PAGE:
We are sometimes asked about whether Florida probate is required to access the contents of a safety deposit box in Florida.
If there are no known probate assets, knowing what’s in the safety deposit box can often determine whether Florida probate is required. And if the Last Will and Testament could be in the safety deposit box, the contents of the box can affect the entire Florida probate process.
The Florida Probate Code allows access to the contents of a decedent’s safety deposit box if certain requirements are met. Specifically, two people must be present when the box is opened. The first is an employee of the institution where the box is located (usually a bank).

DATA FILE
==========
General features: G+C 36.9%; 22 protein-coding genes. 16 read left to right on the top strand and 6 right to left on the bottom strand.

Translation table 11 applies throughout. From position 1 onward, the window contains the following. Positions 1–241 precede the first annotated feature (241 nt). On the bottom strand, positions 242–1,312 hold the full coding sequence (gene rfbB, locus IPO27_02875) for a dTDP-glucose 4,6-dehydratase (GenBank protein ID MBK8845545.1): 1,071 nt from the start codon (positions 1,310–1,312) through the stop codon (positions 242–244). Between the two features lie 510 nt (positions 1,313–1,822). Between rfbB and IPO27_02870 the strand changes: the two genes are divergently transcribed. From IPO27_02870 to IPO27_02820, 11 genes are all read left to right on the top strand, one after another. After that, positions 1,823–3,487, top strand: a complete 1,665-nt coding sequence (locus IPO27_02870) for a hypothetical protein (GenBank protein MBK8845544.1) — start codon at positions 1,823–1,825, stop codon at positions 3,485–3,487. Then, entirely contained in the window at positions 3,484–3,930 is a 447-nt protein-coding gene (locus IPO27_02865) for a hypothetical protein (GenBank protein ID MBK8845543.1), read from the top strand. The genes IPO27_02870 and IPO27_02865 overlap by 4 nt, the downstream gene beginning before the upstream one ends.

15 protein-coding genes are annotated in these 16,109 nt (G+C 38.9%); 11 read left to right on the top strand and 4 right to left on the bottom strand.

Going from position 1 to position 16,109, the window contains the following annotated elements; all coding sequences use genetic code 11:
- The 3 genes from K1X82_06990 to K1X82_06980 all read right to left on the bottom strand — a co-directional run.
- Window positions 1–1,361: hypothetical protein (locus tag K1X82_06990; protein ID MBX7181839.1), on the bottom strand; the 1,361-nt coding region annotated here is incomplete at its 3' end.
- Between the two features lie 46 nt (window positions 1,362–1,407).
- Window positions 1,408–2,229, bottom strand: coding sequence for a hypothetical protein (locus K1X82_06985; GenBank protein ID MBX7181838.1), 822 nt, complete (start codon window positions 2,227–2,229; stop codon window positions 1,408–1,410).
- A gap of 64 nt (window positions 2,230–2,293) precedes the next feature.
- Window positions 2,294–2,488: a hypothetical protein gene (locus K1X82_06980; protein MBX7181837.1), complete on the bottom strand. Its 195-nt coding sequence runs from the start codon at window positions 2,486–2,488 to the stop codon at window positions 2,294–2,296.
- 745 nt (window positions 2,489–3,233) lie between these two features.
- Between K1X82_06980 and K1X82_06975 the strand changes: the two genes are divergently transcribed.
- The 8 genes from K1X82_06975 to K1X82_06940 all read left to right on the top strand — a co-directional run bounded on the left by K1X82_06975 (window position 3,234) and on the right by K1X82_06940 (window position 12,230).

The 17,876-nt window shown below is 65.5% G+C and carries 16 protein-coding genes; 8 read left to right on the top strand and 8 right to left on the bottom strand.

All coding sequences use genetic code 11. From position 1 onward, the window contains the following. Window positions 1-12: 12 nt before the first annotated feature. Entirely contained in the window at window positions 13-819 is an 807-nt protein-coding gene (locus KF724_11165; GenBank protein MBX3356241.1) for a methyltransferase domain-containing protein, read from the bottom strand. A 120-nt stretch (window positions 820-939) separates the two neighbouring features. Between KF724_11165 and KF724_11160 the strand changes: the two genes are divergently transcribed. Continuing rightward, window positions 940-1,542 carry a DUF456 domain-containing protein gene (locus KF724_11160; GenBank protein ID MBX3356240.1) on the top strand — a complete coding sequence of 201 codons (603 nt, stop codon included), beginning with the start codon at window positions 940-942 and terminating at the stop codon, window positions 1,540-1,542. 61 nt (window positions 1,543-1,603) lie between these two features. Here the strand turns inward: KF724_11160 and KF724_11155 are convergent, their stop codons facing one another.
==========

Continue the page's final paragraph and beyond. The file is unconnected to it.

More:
The second person can either be the estate’s personal representative or his or her attorney. The personal representative is entitled to take possession of the contents of the box.
Banks will usually require a death certificate before granting access to the safe deposit box.
Once the box has been opened, these two parties are then required to make and sign an inventory.
The personal representative is responsible for filing with the probate court this inventory, along with a copy of the box entry record.
Note that the Florida laws pertaining to financial institutions also allow the decedent’s spouse, parents, and adult descendants to open and examine (but not to keep) the contents of safe-deposit boxes.
Even if all procedures are complied with, a bank may require a court order in some circumstances before allowing access to the safety deposit box. Feel free to contact us about any specific questions.